Labor & Employment Law | USERRA Discrimination Claim
OSHA 300A Deadline Reminder
Employers subject to OSHA’s applicable recordkeeping regulations should note the deadline to post the annual OSHA 300A Summary of Work-Related Injuries and Illness. For regulatory compliance, employers must accurately prepare Form 300A, have the document signed by a company executive, and post the document by February 1. Additionally, employers must keep Form 300A posted until April 30. Following April 30, employers may take down the Form 300A posting, but must still retain the Form 300A, as well as the corresponding OSHA Forms 300 and 301 for five years. During an OSHA workplace inspection, the 300-series forms may be requested, so employers are advised to use the February 1 deadline as a convenient reminder to check for accuracy and proper retention of all its OSHA forms and records.
Vermont Minimum Wage Increase
Each year, Vermont statute provides for an increase in the State minimum wage. For 2014, Vermont’s minimum wage rate increased on January 1 to $8.73 per hour. The rate for “service or tipped” employees increased to $4.23 per hour. Additionally, the allowance for meals and lodging an employer may deduct increased as well. Vermont law requires all employers to post the minimum wage rates. Employers can locate updated posters online.
Vermont Supreme Court Finds For Employer in USERRA Discrimination Claim
The Vermont Supreme Court recently ruled in favor of the employer in a claim by an employee that he had been terminated and discriminated against based on his membership in the Vermont National Guard, in violation of the Uniformed Service Employment and Reemployment Rights Act (“USERRA”). In upholding the Superior Court’s finding of summary judgment in favor of the employer, the Vermont Supreme Court described the employer’s strong managerial practices that helped discredit the discrimination claims.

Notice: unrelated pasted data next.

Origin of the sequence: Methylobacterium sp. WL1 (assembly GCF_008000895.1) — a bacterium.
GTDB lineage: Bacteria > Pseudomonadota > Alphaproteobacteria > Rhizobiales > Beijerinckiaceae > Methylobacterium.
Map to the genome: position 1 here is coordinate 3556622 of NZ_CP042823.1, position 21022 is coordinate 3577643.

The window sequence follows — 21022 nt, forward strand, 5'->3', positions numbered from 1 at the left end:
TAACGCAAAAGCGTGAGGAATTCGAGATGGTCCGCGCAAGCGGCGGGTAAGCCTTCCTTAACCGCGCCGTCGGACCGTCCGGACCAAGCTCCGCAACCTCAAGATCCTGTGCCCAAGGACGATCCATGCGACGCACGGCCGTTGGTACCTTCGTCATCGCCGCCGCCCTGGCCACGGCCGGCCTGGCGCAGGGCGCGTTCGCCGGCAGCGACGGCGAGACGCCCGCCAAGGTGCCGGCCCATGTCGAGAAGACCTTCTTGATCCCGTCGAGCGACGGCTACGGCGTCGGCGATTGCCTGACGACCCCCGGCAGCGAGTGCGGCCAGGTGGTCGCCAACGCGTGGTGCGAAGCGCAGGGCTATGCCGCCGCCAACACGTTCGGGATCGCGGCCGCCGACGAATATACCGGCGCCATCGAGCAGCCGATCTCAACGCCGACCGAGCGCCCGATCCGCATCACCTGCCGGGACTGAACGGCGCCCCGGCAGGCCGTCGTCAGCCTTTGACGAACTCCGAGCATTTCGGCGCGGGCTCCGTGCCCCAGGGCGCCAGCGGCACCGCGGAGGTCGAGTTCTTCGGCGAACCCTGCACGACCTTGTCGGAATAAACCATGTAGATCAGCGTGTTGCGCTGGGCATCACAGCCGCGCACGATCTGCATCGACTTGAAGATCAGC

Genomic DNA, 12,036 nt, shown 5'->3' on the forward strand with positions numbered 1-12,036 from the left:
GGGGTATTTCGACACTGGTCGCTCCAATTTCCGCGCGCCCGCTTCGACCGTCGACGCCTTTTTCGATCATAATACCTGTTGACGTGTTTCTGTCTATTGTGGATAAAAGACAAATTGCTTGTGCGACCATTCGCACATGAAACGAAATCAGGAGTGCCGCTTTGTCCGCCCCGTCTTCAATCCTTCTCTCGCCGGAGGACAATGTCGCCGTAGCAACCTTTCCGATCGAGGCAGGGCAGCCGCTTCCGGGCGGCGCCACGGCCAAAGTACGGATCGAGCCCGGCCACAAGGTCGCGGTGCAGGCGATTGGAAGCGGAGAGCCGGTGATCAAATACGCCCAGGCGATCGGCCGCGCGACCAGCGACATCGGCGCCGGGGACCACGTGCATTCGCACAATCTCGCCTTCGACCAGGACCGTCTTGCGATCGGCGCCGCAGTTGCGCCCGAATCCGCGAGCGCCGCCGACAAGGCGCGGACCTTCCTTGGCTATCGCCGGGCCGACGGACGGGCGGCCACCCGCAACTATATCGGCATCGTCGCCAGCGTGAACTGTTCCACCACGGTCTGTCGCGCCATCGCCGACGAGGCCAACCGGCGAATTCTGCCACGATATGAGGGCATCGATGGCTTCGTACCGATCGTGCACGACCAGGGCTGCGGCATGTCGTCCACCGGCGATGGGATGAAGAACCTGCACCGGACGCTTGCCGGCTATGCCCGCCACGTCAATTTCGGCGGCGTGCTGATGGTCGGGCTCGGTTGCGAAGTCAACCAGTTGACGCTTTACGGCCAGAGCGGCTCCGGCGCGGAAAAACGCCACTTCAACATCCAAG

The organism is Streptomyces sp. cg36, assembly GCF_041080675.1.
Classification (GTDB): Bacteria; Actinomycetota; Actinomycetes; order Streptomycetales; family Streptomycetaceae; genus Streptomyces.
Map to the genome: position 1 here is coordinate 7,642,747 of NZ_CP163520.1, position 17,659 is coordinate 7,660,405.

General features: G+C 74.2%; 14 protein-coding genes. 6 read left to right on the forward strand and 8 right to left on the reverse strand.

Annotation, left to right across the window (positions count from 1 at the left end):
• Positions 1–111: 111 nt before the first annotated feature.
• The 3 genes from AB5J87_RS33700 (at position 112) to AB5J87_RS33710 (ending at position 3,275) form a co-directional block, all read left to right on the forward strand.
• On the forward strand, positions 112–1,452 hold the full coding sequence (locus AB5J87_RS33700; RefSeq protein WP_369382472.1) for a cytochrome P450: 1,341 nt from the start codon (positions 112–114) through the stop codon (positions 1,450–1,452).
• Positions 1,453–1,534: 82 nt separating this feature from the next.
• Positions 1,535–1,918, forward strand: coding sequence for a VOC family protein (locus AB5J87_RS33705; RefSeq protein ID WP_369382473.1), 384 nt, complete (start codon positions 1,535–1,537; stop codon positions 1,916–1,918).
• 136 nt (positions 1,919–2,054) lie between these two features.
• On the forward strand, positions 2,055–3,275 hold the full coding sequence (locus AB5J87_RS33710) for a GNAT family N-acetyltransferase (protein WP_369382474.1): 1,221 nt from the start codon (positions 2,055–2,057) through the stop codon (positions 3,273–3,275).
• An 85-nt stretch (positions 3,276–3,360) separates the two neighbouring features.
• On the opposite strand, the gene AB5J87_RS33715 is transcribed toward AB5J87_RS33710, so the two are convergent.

First, the employer was able to show it used only business-related factors, such as a candidate’s similar past experience and applicable training and education, in making its promotion decision. This helped to overcome unsupported claims by the employee that his lack of promotion was motivated by his membership in the Vermont National Guard.
Additionally, despite stray comments by some supervisors, the decision-makers involved in the promotion and discharge had not made any comments or taken any actions to show discriminatory animus, and instead focused only on the Plaintiff’s performance and qualifications in making decisions regarding the Plaintiff’s employment.
Lastly, strong performance documentation by the employer, including written documentation of verbal warnings and thorough performance evaluations, assisted in showing that the Plaintiff’s performance issues supported the employer’s decision to not promote, and later to discharge, the Plaintiff.